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I'm having a difficult time solving this integral. I tried integrating by parts:

$\int\sin^2x\cos4x\,dx$

$u=\sin^2x$, $dv=\cos4x\,dx$

I used the power reducing formula to evaluate $\sin^2x$

$du = 2\sin x\cos x\,dx$, $v=1/4\sin4x$

$uv - \int\ v\,du$

$\dfrac{1}{4}\sin^2x\sin4x - \dfrac{1}{2}\int\sin x\cos x\sin4x\,dx$

After this step, I tried evaluating the integral by using the $\sin a\sin b$ property.

$\dfrac{1}{4}\sin^2x\sin4x + \dfrac{1}{4}\int\cos x(\cos5x-\cos3x)\,dx$

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  • $\begingroup$ I would use $\cos 4x = \cos^4 x - 6 \cos^2 x \sin^2 x + \sin^4 x$ $\endgroup$ – Doug M Jul 13 '16 at 21:15
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$$\begin{align*} \sin^2 x \cos 4x &= \sin x (\sin x \cos 4x) \\ &= \frac{1}{2} \sin x (\sin 5x - \sin 3x) \\ &= \frac{1}{4}(\cos 4x - \cos 6x + \cos 4x - \cos 2x) \\ &= \frac{1}{2} \cos 4x - \frac{1}{4} \cos 6x - \frac{1}{4} \cos 2x. \end{align*}$$

Consequently, we immediately and rather trivially obtain $$\int \sin^2 x \cos 4x \, dx = \frac{1}{8} \sin 4x - \frac{1}{24} \sin 6x - \frac{1}{8} \sin 2x + C.$$


Alternatively, observe $$\begin{align*} \sin^2 x \cos 4x &= \sin^2 x (\cos 3x \cos x - \sin 3x \sin x) \\ &= \cos 3x \sin^2 x \cos x - \sin 3x \sin^3 x \\ &= \frac{1}{3} \left( \frac{d}{dx}\left[\sin^3 x\right] \cos 3x + \frac{d}{dx} \left[ \cos 3x \right] \sin^3 x \right) \\ &= \frac{1}{3} \frac{d}{dx}\left[\cos 3x \sin^3 x\right], \end{align*}$$ the last step due to the product rule applied to the functions $\sin^3 x$ and $\cos 3x$; thus $$\int \sin^2 x \cos 4x \, dx = \frac{1}{3} \cos 3x \sin^3 x + C.$$ It is quite straightforward to demonstrate that these antiderivatives are equivalent.

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Hint: $\sin^2(x)\cos(4x)$ is an even function, hence it has a Fourier cosine series involving $\cos(nx)$ for $n\in\{0,1,2,3,4,5,6\}$. For any $n\in\mathbb{N}$, $$ \int \cos(nx)\,dx = C+\frac{\sin(nx)}{n}.$$ Actually: $$ \sin^2(x)\cos(4x) = -\frac{1}{4}\cos(2x)+\frac{1}{2}\cos(4x)-\frac{1}{4}\cos(6x).$$ Can you finish from here?

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Use the fact that $ \cos 2x = \cos ^2 x - \sin^2 x = 1 - 2\sin^2 x $ , so $\sin^2 x = \frac{1 - \cos {2x}}{2}$

Replace it in your integral an it will get easy after spliting it into a few trivial. You will also have to use that $\cos\alpha\cos\beta=\frac{1}{2}[\cos(\alpha-\beta)+\cos(\alpha+\beta)]$

If you prefer to do this with partial integration , you could use the fact that $ \sin x \cos x = \frac{1}{2} \sin 2x $, and using $ \sin\alpha\cos\beta=\frac{1}{2}[\sin(\alpha+\beta)+\sin(\alpha-\beta)] $ you would also get two easy integrals.

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Here is the most straight way to solve this problem:

Notice that $\cos 2x = \cos^2 x - \sin^2 x = 1 - 2 \sin^2 x $

So $\sin^2 x \cos 4x = \sin^2 (1-2\sin^2 2x) = \sin^2 [1-2(1-2\sin^2 x)^2] = -8\sin^6 x +8\sin^4 x -\sin^2 x$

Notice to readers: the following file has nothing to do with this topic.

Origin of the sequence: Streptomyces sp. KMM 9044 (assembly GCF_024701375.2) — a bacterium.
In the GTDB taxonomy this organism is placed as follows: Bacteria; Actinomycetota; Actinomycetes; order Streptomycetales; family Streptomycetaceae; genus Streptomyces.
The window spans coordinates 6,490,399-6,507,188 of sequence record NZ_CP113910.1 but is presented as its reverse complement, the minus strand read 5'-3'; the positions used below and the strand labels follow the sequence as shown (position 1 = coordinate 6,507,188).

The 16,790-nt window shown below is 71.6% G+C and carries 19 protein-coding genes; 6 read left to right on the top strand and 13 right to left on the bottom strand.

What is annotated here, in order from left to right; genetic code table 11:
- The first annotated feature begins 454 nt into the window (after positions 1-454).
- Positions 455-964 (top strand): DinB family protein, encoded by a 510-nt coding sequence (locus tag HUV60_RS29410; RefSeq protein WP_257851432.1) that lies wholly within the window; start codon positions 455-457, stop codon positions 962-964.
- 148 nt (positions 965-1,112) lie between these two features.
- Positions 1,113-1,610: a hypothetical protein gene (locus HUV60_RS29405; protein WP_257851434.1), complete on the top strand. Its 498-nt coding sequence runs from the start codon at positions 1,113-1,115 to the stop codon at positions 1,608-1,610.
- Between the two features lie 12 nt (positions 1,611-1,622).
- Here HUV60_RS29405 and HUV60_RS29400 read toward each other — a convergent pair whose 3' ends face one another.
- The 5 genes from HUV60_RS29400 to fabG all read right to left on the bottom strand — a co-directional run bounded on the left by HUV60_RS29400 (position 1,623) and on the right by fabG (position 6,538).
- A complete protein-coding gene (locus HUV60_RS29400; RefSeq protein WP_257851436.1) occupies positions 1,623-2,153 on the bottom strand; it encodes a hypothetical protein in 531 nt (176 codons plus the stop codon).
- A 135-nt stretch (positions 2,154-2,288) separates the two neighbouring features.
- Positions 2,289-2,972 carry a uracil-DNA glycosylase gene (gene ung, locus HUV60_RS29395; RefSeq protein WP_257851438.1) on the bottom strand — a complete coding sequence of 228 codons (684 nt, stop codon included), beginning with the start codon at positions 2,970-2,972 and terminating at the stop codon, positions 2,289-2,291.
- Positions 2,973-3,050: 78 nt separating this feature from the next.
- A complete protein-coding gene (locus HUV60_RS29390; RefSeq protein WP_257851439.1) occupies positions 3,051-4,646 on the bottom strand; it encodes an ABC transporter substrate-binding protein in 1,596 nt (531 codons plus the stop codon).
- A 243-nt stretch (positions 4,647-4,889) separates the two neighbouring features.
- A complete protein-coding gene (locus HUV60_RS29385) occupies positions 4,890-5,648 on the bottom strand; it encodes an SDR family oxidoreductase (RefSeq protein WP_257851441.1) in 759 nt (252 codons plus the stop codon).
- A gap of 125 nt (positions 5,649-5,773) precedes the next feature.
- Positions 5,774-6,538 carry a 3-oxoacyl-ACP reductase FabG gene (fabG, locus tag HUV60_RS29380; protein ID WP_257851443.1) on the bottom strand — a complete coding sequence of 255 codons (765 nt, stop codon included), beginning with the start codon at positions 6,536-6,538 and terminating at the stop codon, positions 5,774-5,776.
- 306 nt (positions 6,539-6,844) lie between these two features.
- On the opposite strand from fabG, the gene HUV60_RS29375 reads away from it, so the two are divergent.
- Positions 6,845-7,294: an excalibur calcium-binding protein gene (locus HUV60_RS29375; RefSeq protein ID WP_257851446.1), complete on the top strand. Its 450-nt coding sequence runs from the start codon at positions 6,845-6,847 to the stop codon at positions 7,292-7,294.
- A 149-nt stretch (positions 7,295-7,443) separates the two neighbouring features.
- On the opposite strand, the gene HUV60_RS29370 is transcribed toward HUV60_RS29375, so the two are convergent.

By Reduction Formula: The integral can be easily solved.

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Integrals of this sort can be done using some useful identities that are immediate corollaries of the angle-sum formulas $\cos A \cos B-\sin A \sin B=\cos (A+B)$ and $\sin A \cos B+\cos A \sin B=\sin (A+B),$ in conjunction with $\sin (-A)=-\sin A$ and $\cos (-A)=\cos A.$

We have $\cos (A+B)=\cos A \cos B -\sin A \sin B\;, $ and $\; \cos (A-B)=\cos A \cos B+\sin A \sin B.$ Adding these , we have $$\cos (A+B)+\cos (A-B)=2\cos A \cos B.$$ Subtracting them , we have $$\cos (A+B)-\cos (A-B)=-\sin A \sin B.$$ Similarly from the formulas for $\sin (A\pm B)$ we have $$\sin (A+B)+\sin (A-B)=2\sin A \cos B$$ and $$\sin (A+B)-\sin (A-B)=2\cos A \sin B.$$ From the angle-sum formulas, with $A=B$ and from $\cos^2A+\sin^2A=1,$ we have $$\sin^2 A=(1-\cos 2A)/2$$ and $$\cos^2 A=(1+\cos 2A)/2.$$ In particular $\sin^2 A \cos 4A=\frac {1}{2}(1-\cos 2A)\cos 4A=\frac {1}{2}(\cos 4A-\cos 2A\cos 4A)=\frac {1}{2}(\cos 4A-\frac {1}{2}(\cos 6A +\cos 2A)).$

For a lot more of this, see Trigonometry, by Hobson. (Dover Press re-print.)

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Use following trigonometric identities to solve this question,

$\sin^2x=(\frac{1-\cos2x}{2})$

& $\cos A\cos B=\frac{\cos(A+B)+\cos(A-B)}{2}$.

Given integration $$I=\int \sin^2x\cos 4x\ dx$$ $$put\ \sin^2x=\frac{1-\cos 2x}{2}$$ $$I=\int \Big(\frac{1-\cos 2x}{2}\Big)\cos 4x\ dx$$ $$\Rightarrow I= \frac{1}{2}\int \Big(\cos 4x-\cos 2x \cdot \cos 4x\Big)dx$$ $$\Rightarrow I=\frac{1}{2}\int\Big(\cos 4x-\frac{\cos(2x+4x)+\cos(2x-4x)}{2}\Big)dx$$ $$\Rightarrow I=\frac{1}{2}\int\Big(\cos 4x-\frac{\cos 6x+cos(-2x)} {2}\Big)dx$$ $$\Rightarrow I=\frac{1}{2}\int\Big(\cos 4x-\frac{\cos 6x+\cos2x} {2}\Big)dx\ \ \ \ \ \ \ \ \ \ \because \cos(-\theta)=\cos\theta$$ $$\Rightarrow I=\frac{1}{2}\int \cos 4x\ dx-\frac{1}{4}\int \cos 6x\ dx-\frac{1}{4}\int \cos 2x\ dx$$ $$\Rightarrow I=\frac{1}{2}×\frac{\sin 4x}{4}-\frac{1}{4}×\frac{\sin 6x}{6}-\frac{1}{4}×\frac{\sin 2x}{2}+c$$ $$\Rightarrow I=\frac{\sin 4x}{8}-\frac{\sin 6x}{24}-\frac{\sin 2x}{8}+c$$

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